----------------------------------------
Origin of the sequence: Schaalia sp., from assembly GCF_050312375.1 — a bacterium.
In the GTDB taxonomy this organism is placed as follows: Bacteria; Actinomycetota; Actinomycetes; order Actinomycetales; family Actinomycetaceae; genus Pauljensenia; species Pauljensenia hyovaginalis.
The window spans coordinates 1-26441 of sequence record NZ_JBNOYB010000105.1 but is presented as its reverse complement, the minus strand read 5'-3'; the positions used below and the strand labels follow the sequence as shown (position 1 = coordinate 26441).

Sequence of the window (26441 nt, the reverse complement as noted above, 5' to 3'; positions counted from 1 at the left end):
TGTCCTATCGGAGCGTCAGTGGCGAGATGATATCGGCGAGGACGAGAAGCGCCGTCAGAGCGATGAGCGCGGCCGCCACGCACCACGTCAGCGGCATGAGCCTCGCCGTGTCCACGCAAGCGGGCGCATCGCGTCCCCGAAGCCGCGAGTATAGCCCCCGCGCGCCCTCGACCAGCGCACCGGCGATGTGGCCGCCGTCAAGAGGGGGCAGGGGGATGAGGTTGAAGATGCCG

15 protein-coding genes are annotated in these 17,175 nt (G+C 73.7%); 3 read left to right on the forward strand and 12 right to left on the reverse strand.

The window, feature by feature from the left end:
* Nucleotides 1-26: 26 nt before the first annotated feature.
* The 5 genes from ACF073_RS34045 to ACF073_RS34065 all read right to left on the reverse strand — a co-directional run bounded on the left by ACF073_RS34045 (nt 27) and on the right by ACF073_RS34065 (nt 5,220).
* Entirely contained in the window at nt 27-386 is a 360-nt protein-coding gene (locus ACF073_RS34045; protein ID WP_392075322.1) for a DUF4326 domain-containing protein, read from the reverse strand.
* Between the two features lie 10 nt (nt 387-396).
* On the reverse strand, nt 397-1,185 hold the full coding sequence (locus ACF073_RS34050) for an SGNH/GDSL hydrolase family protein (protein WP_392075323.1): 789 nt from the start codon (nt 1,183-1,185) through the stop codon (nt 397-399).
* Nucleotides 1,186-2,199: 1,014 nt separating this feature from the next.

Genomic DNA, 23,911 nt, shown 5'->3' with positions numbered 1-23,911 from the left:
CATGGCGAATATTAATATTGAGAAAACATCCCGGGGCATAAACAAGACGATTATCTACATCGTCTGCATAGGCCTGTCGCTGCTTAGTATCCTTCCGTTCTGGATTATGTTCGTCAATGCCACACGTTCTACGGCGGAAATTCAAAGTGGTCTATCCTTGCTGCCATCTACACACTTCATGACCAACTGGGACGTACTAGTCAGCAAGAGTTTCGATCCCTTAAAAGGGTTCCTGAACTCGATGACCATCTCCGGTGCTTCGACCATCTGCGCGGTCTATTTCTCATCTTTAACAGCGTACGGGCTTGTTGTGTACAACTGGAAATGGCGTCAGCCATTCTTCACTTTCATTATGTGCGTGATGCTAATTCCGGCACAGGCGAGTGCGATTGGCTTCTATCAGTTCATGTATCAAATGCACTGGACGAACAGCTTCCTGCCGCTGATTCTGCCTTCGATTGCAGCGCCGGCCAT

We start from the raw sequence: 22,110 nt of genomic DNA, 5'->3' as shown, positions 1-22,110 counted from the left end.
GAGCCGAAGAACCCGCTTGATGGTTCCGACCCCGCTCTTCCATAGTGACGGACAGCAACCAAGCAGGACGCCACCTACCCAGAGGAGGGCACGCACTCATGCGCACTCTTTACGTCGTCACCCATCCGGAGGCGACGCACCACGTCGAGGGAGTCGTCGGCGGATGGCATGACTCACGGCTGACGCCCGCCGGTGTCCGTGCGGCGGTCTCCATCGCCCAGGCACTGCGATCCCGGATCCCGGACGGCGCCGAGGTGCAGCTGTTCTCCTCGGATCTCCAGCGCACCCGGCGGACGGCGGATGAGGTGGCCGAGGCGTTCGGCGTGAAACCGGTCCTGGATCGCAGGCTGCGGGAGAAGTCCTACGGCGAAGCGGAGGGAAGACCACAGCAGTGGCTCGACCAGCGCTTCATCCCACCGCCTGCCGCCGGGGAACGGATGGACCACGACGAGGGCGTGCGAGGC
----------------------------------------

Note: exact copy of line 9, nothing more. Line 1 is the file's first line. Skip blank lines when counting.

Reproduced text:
* The 5 genes from ACF073_RS34045 to ACF073_RS34065 all read right to left on the reverse strand — a co-directional run bounded on the left by ACF073_RS34045 (nt 27) and on the right by ACF073_RS34065 (nt 5,220).